As predicted, Ireland has followed Greece in needing and accepting outside funds from the European Union. But the questions are still playing out: what's the upshot of the Irish bailout? Did the euro sink Ireland and Greece? Is the European Union helping or hindering recovery? Who will be affected next? People are writing about this from nearly every angle. Here's a sample of some of the things they're concerned about.

  • What Does This Say About Europe and the Euro?  That's the big question, and there's a lot of disagreement. "Ireland's property-boom-turned-banking-bust had little to do with its membership of the single currency," argues Philip Stephens at the Financial Times. The editorial board of British publication The Independent agrees: "In the volumes of analysis ... that ... Ireland's economic crisis has called forth, one supposed culprit has featured more than any other: the euro." Yet "now, though, as with Greece, the euro is proving less a part of the problem than a part of the solution." They think the remedy will prove to be not a "looser eurozone," as some have suggested, but "one that is closer and more rigorously supervised"--though they admit the political fallout from bailouts could well threaten the currency. Meanwhile, Stefan Auer at The Australian takes a dimmer view of Ireland's E.U. membership, and suggests that the eurozone has been a bit of a bust, "meant to embed Germany even more deeply in Europe" but instead leading to resentment, as Irish citizens object to Germany's conditions for bailing out other governments. Another group seeing reason for skepticism on E.U. policy: The Wall Street Journal editorial board.
  • The State of Ireland  "A bailout will do more harm than good if Dublin has to blow up its economy as the price of accepting the rescue," judges The Wall Street Journal. The board is concerned about E.U. and German pressure on Ireland to raise its corporate tax rate--The Boston Globe's editorial board is, too. But The Atlantic's Megan McArdle, generally not one to push tax hikes, observes that though "the corporate tax rate played a huge role in Ireland's growth ... it also produced some massive capital flows that in retrospect look unhealthy"--in other words, it might be time for reform. McArdle also adds an interesting bit of perspective:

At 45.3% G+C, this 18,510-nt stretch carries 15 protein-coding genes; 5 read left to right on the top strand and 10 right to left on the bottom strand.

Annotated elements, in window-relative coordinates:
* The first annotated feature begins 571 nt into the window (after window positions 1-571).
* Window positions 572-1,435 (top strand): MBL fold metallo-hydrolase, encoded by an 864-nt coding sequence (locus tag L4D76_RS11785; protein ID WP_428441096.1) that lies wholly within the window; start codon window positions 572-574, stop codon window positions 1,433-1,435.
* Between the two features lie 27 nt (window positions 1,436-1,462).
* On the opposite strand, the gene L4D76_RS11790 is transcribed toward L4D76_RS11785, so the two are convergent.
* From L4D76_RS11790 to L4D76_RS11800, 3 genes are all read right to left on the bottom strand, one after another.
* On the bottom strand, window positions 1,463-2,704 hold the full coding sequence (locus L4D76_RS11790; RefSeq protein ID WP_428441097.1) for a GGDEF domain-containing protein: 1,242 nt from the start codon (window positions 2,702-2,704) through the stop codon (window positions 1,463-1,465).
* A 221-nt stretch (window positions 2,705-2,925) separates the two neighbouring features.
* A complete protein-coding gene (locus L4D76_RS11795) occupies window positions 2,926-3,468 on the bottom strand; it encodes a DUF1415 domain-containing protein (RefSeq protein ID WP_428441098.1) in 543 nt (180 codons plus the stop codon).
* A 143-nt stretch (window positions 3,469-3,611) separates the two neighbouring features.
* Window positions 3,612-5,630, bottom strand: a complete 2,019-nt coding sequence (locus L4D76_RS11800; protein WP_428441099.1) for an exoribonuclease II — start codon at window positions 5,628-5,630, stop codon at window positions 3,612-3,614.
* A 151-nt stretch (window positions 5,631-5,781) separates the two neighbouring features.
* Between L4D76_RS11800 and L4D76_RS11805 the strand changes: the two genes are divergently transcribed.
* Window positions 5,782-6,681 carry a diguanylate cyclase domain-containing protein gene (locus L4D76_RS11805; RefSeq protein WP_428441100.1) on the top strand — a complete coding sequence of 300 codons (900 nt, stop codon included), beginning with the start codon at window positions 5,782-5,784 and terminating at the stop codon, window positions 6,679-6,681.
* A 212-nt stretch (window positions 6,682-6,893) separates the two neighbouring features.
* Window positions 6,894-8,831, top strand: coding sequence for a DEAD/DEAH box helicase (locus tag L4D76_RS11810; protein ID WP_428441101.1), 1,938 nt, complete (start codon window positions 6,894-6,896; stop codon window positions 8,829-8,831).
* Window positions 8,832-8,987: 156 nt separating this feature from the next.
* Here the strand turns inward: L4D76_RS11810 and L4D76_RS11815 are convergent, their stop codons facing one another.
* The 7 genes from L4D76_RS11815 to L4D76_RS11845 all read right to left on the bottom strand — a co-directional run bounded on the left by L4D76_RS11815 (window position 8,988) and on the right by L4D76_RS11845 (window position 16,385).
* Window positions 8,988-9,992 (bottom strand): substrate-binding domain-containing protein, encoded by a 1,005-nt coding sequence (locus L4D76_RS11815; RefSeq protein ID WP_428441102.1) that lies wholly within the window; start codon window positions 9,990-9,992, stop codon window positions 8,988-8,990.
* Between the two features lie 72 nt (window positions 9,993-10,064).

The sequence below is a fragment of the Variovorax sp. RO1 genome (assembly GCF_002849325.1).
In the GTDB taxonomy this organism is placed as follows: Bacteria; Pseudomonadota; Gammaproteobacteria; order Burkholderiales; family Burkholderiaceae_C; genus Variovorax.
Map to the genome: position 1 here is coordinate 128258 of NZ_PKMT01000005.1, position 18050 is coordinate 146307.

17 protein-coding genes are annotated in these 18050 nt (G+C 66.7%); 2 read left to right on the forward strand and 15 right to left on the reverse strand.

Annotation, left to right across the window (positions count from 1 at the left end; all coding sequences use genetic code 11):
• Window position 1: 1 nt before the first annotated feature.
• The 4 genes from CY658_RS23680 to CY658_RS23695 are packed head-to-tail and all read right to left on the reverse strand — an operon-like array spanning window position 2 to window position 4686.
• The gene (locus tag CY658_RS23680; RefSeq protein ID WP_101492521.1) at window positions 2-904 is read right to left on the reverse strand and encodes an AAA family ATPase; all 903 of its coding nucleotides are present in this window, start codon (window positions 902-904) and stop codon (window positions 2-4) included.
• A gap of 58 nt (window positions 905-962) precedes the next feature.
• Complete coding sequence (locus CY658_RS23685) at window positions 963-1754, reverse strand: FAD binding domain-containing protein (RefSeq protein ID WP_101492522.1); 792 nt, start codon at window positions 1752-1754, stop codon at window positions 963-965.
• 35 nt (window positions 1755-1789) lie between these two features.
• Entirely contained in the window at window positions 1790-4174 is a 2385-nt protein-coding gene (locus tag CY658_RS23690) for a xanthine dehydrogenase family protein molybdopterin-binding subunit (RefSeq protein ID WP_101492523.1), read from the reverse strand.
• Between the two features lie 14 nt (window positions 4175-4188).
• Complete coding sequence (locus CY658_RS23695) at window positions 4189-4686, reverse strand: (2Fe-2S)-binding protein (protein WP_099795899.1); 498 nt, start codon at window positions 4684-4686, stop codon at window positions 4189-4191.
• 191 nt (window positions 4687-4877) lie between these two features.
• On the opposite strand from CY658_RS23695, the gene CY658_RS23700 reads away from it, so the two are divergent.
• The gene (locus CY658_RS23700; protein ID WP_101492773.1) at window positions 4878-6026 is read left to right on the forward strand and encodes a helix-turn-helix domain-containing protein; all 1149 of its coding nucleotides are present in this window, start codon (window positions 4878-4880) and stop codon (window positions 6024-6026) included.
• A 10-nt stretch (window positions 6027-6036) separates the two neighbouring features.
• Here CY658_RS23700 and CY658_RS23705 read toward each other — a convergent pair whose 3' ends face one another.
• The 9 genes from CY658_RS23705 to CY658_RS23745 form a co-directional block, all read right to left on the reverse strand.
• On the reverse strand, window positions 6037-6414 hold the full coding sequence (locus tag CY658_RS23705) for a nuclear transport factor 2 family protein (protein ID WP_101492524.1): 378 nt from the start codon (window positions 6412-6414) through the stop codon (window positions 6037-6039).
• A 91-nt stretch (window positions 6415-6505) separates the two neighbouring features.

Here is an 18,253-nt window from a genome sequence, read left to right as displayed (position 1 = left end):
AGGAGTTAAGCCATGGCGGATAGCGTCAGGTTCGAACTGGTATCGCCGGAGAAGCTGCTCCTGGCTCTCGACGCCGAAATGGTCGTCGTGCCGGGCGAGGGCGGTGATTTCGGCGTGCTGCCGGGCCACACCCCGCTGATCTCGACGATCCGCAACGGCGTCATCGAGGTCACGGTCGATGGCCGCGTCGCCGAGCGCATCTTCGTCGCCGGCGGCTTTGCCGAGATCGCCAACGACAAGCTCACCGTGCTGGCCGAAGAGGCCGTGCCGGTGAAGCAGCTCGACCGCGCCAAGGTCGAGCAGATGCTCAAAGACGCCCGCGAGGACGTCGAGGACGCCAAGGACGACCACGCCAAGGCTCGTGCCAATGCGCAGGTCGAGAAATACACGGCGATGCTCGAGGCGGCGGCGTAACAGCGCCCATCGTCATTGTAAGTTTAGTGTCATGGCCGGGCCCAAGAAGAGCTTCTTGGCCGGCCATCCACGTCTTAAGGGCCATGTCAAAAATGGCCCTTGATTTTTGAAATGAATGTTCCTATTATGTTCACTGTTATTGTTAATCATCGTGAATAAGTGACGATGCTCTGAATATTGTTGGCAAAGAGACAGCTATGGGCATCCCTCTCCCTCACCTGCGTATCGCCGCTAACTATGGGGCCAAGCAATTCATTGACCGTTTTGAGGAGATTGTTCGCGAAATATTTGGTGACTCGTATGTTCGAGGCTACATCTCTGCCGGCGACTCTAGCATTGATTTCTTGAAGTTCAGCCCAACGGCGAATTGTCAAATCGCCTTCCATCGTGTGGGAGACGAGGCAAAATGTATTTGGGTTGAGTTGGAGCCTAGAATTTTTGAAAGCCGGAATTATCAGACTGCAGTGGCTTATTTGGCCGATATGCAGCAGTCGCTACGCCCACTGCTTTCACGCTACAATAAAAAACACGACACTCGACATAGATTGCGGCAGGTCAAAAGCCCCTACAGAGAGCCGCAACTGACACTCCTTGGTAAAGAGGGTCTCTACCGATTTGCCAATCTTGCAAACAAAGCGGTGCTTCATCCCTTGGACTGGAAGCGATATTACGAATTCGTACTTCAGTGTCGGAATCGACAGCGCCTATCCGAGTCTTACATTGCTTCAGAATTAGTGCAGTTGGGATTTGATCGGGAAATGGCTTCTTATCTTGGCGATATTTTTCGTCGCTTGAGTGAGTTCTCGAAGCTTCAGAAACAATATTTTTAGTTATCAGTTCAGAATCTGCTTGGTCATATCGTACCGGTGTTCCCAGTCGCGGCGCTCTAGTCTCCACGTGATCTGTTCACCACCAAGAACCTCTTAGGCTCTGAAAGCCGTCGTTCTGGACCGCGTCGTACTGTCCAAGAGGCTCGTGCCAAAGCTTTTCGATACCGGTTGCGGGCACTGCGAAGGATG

Ireland remains better off than it was twenty years ago.  The current pain is real, and perhaps unnecessary.  But it is no small thing that a generation of Irish workers didn't have to migrate abroad.
  • Who's Next?  "An excellent European source told me today that his attention is now on Spain," writes finance authority Bill McBride at Calculated Risk, "and that there are some early troubling signs of rising credit costs (not just the ten year yield). Something to keep an eye on ..."
  • Pick Your Parallel  Vishesh Kumar at Daily Finance makes the case that Ireland's crisis is actually bigger than Greece's--more analogous to that of Iceland. The only saving grace is euro participation: "at least Ireland like Greece will be spared a devastating currency run like the Icelandic krona saw."
  • Future of Bailouts  Business Insider, summarizing and interpreting an offering from The Economist, explains why this bailout is not a sign of bailouts going mainstream: "Rather, [the crisis] was sparked by Europe beginning to create a system to hold private investors liable for sovereign bond losses"--i.e. Europe is beginning to clean things up.
  • How This Is Affecting American Markets  The Boston Globe runs a fascinating editorial on how the Irish crisis is leading Irish banks to consider pulling out on otherwise sound loans in the Boston area. That's not good, and the editorial board is hoping it won't prove to be a trend. Meanwhile, Business Insider's Joe Weisenthal marvels at the strength of the U.S. equities market:
So much is being thrown at it right now: The Ireland crisis, the China crash, and now the potential for a new war on the Korean Peninsula and... US futures are down about 0.5%. Not bad at all, really.